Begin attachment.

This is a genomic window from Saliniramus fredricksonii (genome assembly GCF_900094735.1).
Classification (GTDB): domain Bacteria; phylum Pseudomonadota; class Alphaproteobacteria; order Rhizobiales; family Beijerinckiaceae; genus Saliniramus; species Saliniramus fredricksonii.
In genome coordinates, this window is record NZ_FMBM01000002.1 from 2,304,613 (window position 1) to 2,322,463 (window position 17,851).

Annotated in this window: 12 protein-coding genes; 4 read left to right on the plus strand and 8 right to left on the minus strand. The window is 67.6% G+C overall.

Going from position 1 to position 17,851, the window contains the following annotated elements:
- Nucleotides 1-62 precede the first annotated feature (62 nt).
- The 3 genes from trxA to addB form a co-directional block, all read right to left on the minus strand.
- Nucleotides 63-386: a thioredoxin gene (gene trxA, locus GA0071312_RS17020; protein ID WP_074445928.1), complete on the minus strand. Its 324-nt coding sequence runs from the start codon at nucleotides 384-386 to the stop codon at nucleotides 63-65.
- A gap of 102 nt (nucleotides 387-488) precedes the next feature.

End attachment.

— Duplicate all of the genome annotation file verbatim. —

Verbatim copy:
This is a genomic window from Saliniramus fredricksonii (genome assembly GCF_900094735.1).
Classification (GTDB): domain Bacteria; phylum Pseudomonadota; class Alphaproteobacteria; order Rhizobiales; family Beijerinckiaceae; genus Saliniramus; species Saliniramus fredricksonii.
In genome coordinates, this window is record NZ_FMBM01000002.1 from 2,304,613 (window position 1) to 2,322,463 (window position 17,851).

Annotated in this window: 12 protein-coding genes; 4 read left to right on the plus strand and 8 right to left on the minus strand. The window is 67.6% G+C overall.

Going from position 1 to position 17,851, the window contains the following annotated elements:
- Nucleotides 1-62 precede the first annotated feature (62 nt).
- The 3 genes from trxA to addB form a co-directional block, all read right to left on the minus strand.
- Nucleotides 63-386: a thioredoxin gene (gene trxA, locus GA0071312_RS17020; protein ID WP_074445928.1), complete on the minus strand. Its 324-nt coding sequence runs from the start codon at nucleotides 384-386 to the stop codon at nucleotides 63-65.
- A gap of 102 nt (nucleotides 387-488) precedes the next feature.